Mainstream news outlets' coverage of the ongoing local election campaigns most closely resembles that of sports commentary. Typical stories highlight the competition between candidates' fundraising achievements or dramatize various campaign tactics. What's missing are serious examinations of the individuals poised to take command of the new 10-1 city council system.
The institution of this system presents a real opportunity to see a shift towards inclusiveness in political representation. Historically, voting turnout in Austin has been concentrated in the western, affluent, and white part of town, and this imbalance has shaped public policy, evident in Austin's watershed protection strategy, for example. If there is going to be a change, Austin residents (at least those who have an ID) must elect the candidates who are loyal to their district and committed to representing their constituents.
Then why hasn't the media given the public more in-depth looks at the candidates' histories to verify their fidelity to the concerns of their community? The answer is simple. There is no interest, and there hasn't been for a long time. For the past decade, voter turnout for local elections in Austin has been less than 20%. These pathetic numbers are part of a national trend - America's voter turnout has been on a downward spiral since the 70's.
The arguments against the efficacy of voting are substantial and often persuasive. Few of us missed comedian Russel Brand's explanation of his distaste for voting. Of lesser notoriety, but nevertheless convincing, was a Facebook thread where one of my friends from Wichita Falls defended his right to not vote against a legion of infuriated Democrats and Republicans. I asked him about the discussion recently, “It was a while back. The gist of it was I think you should only vote if you are (A) informed and (B) willingly consenting to be governed by the system.” The main point made by both Brand and my friend is that sometimes walking away from an old, broken system is more progressive than trying to fix it.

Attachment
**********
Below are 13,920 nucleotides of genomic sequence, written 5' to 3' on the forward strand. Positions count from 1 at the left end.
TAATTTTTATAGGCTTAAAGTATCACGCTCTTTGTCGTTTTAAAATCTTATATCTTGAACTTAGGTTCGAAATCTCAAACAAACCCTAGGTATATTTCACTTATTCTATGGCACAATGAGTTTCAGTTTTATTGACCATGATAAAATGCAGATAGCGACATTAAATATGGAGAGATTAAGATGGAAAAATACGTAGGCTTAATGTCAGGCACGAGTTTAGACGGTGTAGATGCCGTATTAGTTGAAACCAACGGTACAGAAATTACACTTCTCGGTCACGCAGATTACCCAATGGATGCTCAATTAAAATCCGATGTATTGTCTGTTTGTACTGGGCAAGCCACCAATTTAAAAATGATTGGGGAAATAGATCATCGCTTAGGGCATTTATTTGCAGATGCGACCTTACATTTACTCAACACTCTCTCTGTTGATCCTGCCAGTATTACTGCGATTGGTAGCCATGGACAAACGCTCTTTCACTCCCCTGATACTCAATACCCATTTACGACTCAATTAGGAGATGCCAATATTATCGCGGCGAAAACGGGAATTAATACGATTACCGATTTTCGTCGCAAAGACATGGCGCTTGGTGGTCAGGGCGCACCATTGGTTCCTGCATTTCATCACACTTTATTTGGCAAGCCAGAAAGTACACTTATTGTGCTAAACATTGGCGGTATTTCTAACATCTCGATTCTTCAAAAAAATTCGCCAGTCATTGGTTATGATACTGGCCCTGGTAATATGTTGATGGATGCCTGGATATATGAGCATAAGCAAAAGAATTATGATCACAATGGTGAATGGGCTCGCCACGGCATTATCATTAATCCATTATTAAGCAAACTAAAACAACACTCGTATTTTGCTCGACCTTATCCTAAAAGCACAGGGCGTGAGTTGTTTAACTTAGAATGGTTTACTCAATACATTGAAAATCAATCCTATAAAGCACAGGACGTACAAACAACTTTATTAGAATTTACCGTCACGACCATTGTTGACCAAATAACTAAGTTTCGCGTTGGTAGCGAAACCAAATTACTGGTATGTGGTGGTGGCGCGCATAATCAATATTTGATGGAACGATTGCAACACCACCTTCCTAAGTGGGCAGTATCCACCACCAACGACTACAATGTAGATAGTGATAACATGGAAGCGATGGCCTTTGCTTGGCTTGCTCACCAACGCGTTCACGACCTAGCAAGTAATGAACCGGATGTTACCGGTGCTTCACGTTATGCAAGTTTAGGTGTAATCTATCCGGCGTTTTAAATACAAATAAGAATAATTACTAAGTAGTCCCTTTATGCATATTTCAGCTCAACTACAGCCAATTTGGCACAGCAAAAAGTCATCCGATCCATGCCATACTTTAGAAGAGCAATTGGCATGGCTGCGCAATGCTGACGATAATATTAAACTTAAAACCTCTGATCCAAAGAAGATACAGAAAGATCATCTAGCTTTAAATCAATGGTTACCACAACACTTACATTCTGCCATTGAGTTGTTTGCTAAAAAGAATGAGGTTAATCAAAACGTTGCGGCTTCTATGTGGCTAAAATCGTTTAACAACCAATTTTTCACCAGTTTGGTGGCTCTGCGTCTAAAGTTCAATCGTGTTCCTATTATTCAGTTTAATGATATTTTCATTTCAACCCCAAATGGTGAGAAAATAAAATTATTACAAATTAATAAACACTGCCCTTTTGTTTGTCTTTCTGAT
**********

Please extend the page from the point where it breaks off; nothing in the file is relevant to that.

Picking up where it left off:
In the case of the 10-1 election, however, an uninformed and low voter turnout would most certainly be regressive. It would undermine the intended subversiveness of geographic representation in favor of maintaining the status quo. Without a strong showing of former non-voters at the polls this November, the new city council system will continue to represent one community above the others as the old system has for years.
In addition to higher voter turnout, there must be more of a demand for background investigations on these candidates. Ken Martin, my boss and the founder of The Austin Bulldog, has published a series of stories on mayoral candidate Stephen Adler. Through his research, Ken discovered that Adler had represented Lowe's in a case where the company won an exemption to the SOS ordinance, one of City Council's most important environmental resolutions. This discovery, in addition to other controversial cases explored in the series, question Adler's alleged commitment to environmental issues.
The campaign led by Austinites for Geographic Representation to adopt the 10-1 council system was hard-fought, but the fight for representation is not over. If the public does not increase its investment in this election and demand for background investigations, then this historic election will be no more different than any other that has come before it.